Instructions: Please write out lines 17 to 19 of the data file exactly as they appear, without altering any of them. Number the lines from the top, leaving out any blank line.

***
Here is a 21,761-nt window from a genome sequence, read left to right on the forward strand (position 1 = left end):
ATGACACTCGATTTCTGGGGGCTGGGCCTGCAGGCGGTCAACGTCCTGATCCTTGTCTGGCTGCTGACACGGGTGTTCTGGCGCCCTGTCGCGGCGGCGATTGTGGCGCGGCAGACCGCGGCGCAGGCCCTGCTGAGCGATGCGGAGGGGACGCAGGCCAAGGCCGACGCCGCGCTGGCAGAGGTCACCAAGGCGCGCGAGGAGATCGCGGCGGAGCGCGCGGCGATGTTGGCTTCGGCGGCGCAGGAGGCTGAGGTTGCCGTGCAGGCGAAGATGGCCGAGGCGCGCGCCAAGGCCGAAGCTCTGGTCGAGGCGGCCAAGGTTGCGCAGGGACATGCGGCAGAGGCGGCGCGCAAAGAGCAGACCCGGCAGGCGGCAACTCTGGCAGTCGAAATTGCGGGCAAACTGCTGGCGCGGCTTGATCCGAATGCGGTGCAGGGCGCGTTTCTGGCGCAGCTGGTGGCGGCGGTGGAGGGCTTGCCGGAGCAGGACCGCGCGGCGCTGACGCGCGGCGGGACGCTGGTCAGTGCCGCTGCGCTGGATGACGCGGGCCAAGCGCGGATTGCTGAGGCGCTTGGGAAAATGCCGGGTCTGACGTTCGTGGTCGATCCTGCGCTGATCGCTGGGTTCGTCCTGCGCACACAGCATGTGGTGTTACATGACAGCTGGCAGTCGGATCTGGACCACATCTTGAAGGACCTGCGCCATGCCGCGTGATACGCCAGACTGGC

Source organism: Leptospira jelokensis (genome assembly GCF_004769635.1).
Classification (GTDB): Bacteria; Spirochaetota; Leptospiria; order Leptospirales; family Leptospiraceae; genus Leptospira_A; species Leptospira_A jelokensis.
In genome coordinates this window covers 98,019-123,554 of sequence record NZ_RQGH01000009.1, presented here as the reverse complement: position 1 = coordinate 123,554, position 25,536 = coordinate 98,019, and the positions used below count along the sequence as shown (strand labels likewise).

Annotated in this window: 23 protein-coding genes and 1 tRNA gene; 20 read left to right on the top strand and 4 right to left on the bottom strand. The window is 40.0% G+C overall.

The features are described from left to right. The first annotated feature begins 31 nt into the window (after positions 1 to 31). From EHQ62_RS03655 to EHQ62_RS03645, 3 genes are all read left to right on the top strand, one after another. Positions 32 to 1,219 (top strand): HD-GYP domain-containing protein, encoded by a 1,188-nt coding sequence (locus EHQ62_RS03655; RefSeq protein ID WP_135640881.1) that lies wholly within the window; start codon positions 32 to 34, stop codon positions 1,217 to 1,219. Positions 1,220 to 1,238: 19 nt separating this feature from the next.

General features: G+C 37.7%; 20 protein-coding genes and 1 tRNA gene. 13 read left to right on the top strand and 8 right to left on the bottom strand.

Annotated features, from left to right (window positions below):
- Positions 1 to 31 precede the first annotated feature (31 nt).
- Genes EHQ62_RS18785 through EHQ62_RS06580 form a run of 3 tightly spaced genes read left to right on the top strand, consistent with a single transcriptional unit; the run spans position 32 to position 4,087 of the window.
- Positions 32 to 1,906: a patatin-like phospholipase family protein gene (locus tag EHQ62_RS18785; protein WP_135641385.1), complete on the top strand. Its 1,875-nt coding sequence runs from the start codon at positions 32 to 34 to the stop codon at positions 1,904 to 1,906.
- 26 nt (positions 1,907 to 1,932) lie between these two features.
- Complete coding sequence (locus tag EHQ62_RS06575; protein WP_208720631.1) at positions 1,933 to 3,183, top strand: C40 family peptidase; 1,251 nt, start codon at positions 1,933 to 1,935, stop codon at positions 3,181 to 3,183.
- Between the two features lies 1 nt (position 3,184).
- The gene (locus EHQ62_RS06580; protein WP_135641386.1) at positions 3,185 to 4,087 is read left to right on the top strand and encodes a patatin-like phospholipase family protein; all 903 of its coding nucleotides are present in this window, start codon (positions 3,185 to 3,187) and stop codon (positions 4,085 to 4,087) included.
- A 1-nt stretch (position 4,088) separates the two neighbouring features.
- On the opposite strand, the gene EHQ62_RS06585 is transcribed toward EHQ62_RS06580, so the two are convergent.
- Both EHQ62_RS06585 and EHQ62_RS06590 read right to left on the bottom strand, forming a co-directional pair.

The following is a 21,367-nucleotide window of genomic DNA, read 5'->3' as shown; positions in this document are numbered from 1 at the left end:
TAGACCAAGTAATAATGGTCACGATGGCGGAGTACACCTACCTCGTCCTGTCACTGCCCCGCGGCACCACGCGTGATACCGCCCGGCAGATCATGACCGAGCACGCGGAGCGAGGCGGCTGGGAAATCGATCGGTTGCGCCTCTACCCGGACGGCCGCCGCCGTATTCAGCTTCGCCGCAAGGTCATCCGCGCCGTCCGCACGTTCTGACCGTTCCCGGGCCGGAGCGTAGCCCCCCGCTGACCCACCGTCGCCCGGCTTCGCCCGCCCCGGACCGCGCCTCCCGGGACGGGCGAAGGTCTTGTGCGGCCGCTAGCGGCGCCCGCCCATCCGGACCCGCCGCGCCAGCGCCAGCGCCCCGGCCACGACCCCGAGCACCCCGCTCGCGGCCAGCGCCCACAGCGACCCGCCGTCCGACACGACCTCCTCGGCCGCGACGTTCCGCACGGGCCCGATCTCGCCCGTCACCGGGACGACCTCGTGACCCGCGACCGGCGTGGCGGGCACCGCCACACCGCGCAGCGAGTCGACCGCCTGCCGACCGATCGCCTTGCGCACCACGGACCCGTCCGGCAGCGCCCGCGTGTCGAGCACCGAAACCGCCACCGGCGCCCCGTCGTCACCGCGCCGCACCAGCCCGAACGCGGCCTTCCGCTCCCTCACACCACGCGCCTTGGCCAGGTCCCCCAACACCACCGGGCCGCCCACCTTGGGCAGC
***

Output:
- A 1-nt stretch (position 4,088) separates the two neighbouring features.
- On the opposite strand, the gene EHQ62_RS06585 is transcribed toward EHQ62_RS06580, so the two are convergent.
- Both EHQ62_RS06585 and EHQ62_RS06590 read right to left on the bottom strand, forming a co-directional pair.